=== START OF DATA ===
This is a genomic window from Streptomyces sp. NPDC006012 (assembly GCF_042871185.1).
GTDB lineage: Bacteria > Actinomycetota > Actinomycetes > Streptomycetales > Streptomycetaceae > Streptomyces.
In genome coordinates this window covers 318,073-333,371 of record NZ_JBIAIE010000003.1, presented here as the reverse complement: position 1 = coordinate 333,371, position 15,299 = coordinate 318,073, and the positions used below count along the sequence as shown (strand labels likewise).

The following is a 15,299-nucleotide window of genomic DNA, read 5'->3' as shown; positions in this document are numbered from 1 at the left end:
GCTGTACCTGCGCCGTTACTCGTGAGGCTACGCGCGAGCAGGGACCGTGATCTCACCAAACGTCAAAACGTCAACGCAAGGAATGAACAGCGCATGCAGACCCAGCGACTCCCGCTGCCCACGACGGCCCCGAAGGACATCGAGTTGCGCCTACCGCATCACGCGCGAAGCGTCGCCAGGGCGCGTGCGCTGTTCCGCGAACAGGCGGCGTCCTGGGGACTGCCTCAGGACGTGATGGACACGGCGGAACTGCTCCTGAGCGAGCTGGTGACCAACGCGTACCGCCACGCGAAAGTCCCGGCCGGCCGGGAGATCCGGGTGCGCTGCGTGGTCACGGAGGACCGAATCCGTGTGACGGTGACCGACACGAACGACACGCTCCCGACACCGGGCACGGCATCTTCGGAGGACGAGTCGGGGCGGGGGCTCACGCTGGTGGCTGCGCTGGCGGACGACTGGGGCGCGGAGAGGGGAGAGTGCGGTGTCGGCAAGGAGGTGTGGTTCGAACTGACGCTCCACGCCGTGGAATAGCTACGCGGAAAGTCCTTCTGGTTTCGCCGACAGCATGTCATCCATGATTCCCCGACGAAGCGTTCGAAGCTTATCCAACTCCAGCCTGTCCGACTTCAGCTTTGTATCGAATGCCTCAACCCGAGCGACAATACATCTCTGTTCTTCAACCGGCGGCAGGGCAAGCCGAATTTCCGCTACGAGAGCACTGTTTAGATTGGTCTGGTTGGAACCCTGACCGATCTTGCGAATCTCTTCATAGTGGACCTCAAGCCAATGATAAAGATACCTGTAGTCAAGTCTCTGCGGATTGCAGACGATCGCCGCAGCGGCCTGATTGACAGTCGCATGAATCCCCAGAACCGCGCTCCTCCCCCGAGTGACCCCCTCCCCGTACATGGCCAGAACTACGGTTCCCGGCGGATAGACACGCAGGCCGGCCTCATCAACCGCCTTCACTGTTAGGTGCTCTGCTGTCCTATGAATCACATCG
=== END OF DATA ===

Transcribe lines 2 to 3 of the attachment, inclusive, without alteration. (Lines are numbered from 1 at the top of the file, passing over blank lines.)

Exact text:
GTDB lineage: Bacteria > Actinomycetota > Actinomycetes > Streptomycetales > Streptomycetaceae > Streptomyces.
In genome coordinates this window covers 318,073-333,371 of record NZ_JBIAIE010000003.1, presented here as the reverse complement: position 1 = coordinate 333,371, position 15,299 = coordinate 318,073, and the positions used below count along the sequence as shown (strand labels likewise).